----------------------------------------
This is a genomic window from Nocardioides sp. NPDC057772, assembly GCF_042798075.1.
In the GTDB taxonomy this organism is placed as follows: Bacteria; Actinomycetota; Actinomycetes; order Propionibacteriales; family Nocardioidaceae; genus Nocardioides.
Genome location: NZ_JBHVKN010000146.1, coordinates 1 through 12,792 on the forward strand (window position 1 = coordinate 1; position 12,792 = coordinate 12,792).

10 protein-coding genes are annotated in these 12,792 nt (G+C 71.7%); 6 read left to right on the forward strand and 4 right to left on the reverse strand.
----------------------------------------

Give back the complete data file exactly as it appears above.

This is a genomic window from Nocardioides sp. NPDC057772, assembly GCF_042798075.1.
In the GTDB taxonomy this organism is placed as follows: Bacteria; Actinomycetota; Actinomycetes; order Propionibacteriales; family Nocardioidaceae; genus Nocardioides.
Genome location: NZ_JBHVKN010000146.1, coordinates 1 through 12,792 on the forward strand (window position 1 = coordinate 1; position 12,792 = coordinate 12,792).

10 protein-coding genes are annotated in these 12,792 nt (G+C 71.7%); 6 read left to right on the forward strand and 4 right to left on the reverse strand.